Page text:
This quartet returns to some of the same easy music of “Burnt Norton.” Again, Eliot plays with words (“womb, or tomb”), and, particularly in the second section, there are moments in which the gravity of the ideas forces the poetry into a somber, prose-like mode. In general, though, Eliot uses far less repetition and circular language in this section, effectively lightening the tone. The poem also makes use of extended “landscapes”—the river and the sea— that allow Eliot to engage in flights of descriptive language free from the philosophical seriousness of the rest of the Quartets. Again, too, formal structures are borrowed from religious and philosophical sources, as in the prayer of section four and the Krishna material in the third section. In a way, Eliot is associating his poetic efforts with the other struggles for knowledge listed in the final section—astrology, palm-reading, animal sacrifices—and this leads him to take himself far less seriously, to look instead for the moments of hidden beauty in his language.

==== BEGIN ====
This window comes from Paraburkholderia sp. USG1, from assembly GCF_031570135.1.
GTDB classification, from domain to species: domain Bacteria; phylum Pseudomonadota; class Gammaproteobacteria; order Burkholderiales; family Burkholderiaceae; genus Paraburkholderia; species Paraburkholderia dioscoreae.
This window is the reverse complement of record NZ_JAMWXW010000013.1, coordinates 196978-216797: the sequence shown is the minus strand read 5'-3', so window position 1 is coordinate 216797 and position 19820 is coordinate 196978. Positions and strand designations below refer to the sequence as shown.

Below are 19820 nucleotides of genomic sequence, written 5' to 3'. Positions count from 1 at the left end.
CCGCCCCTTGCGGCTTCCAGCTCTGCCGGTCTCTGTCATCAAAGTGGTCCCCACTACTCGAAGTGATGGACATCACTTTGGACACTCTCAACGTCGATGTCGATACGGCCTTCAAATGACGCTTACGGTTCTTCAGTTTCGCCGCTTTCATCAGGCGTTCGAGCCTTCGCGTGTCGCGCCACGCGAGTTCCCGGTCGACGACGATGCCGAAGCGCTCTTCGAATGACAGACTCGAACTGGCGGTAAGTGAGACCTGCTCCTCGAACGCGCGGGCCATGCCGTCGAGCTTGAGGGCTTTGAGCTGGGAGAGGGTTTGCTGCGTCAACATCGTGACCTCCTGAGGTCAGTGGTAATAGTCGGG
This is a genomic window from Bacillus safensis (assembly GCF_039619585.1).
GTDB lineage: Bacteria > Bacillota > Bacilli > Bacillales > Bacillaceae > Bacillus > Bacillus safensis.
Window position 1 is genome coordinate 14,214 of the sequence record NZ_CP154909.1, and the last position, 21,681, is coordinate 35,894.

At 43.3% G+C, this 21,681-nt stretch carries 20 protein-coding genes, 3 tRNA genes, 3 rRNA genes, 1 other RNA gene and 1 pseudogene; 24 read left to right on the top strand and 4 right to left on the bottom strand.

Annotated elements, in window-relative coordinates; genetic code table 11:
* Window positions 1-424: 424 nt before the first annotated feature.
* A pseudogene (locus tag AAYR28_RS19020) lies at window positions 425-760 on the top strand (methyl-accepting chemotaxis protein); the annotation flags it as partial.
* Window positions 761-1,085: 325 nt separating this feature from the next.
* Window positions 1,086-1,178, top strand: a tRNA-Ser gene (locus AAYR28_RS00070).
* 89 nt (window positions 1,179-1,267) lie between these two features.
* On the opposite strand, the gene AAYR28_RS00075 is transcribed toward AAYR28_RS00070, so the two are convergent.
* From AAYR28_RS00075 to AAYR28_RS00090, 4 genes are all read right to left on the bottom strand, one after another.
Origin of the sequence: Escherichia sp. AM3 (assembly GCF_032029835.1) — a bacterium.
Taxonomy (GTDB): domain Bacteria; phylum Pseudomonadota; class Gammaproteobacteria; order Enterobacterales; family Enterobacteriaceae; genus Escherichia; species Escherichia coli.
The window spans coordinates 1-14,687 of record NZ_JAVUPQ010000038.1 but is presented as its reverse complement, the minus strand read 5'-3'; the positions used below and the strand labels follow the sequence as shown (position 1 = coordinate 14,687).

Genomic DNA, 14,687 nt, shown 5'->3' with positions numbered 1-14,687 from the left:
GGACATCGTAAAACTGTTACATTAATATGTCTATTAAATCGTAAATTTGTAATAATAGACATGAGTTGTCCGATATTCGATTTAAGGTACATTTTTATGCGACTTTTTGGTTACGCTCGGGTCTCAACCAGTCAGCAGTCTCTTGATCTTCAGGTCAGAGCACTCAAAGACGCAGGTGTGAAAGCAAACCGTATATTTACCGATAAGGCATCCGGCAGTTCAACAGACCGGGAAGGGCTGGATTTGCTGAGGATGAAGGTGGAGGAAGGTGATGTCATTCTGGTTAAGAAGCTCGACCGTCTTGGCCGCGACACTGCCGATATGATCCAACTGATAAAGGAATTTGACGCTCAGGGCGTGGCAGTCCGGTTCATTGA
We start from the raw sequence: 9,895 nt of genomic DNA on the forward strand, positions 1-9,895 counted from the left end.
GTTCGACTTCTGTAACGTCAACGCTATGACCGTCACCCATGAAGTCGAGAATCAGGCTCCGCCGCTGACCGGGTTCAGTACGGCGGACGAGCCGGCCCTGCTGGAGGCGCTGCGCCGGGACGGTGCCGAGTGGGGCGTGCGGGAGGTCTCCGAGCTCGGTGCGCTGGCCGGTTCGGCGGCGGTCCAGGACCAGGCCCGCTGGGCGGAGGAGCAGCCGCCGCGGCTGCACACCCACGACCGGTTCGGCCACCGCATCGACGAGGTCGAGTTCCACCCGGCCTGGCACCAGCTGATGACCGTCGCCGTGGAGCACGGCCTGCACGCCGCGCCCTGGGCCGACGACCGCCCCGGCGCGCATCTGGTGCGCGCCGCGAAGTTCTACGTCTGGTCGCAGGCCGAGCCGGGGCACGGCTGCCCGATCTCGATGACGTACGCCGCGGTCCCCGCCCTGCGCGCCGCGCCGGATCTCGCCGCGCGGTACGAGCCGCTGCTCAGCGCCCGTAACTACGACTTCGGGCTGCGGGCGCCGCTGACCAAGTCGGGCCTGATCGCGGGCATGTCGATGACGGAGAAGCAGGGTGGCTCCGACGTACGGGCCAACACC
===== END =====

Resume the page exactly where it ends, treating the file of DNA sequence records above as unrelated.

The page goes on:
“The Dry Salvages” is interrupted at least twice by the ringing of a bell. In both cases it is a bell at sea, either on a ship or on a buoy. The bell is a human intervention that is meant to illuminate the vastness both of the sea and of mere existence and to point out the futility of trying to master it with anything as ineffectual as a bell. In both cases, the bell goes unheard: In the first mention, it is a bell on a buoy out to sea, which will be heard most likely only by those about to be wrecked on the rocks the buoy is supposed to mark. Placed there by man, the bell has nevertheless come under the control of the sea and has become irrelevant as a marker of human intention. The second bell is rung for the dead, for those lost at sea. They are where the sound of the bell cannot reach them; the bell, therefore, tolls not for them but for those left behind. This bell is mentioned in the exhortation to the Virgin Mary to pray for those lost and those still here. Like prayer, the bell represents an attempt to appeal to a higher power, to admit one’s own mortal limits. The bell directly refutes poetic endeavor, too: human-made, a bell’s ring is an attempt to communicate without words, an admission that words have failed.